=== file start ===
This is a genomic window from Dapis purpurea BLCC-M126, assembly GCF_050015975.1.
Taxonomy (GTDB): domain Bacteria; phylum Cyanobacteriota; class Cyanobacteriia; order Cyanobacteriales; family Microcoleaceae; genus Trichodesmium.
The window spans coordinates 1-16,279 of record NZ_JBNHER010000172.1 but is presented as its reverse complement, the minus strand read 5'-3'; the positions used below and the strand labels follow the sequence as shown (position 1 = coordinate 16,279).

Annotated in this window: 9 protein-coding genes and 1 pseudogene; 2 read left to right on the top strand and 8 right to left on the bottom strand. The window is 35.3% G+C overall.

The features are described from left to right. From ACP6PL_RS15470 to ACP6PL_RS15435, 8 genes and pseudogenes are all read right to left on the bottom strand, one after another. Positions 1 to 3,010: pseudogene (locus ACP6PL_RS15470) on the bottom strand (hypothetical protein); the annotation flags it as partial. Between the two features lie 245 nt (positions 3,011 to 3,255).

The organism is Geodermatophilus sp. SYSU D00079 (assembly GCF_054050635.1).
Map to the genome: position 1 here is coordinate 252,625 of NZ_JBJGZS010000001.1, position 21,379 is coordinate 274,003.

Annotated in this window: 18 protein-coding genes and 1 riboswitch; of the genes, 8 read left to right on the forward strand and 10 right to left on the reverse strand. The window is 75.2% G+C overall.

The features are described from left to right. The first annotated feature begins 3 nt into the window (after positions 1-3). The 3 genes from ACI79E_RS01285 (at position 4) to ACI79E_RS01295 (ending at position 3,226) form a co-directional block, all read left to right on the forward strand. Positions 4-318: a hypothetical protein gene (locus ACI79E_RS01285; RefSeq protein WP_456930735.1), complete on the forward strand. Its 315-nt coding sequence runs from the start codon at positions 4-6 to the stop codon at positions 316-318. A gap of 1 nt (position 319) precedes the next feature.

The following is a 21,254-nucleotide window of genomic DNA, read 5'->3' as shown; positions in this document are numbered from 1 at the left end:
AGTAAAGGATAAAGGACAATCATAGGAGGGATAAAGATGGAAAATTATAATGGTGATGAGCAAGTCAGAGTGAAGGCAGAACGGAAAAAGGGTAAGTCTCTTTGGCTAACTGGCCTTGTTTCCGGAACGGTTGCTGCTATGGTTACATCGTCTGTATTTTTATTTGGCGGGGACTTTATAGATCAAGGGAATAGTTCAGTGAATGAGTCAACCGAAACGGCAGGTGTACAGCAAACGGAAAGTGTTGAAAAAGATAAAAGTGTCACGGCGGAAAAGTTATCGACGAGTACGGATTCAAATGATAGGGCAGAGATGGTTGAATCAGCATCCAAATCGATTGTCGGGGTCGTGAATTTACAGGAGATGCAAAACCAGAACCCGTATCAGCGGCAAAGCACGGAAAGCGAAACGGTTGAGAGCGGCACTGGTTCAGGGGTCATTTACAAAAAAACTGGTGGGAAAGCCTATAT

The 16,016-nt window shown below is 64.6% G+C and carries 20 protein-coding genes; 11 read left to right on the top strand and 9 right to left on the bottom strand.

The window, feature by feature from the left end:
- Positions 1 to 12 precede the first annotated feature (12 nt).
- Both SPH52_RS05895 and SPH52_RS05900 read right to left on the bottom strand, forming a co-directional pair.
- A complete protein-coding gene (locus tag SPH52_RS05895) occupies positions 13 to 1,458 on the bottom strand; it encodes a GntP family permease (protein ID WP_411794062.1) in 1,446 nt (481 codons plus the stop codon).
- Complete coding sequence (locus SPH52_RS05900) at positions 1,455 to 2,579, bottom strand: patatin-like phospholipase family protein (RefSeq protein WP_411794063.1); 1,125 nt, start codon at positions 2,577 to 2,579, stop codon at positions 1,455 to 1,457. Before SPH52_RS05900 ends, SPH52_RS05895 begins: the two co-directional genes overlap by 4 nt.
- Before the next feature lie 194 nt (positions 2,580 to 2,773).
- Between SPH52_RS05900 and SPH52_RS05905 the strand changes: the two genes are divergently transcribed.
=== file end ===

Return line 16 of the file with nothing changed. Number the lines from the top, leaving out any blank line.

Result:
- A complete protein-coding gene (locus tag SPH52_RS05895) occupies positions 13 to 1,458 on the bottom strand; it encodes a GntP family permease (protein ID WP_411794062.1) in 1,446 nt (481 codons plus the stop codon).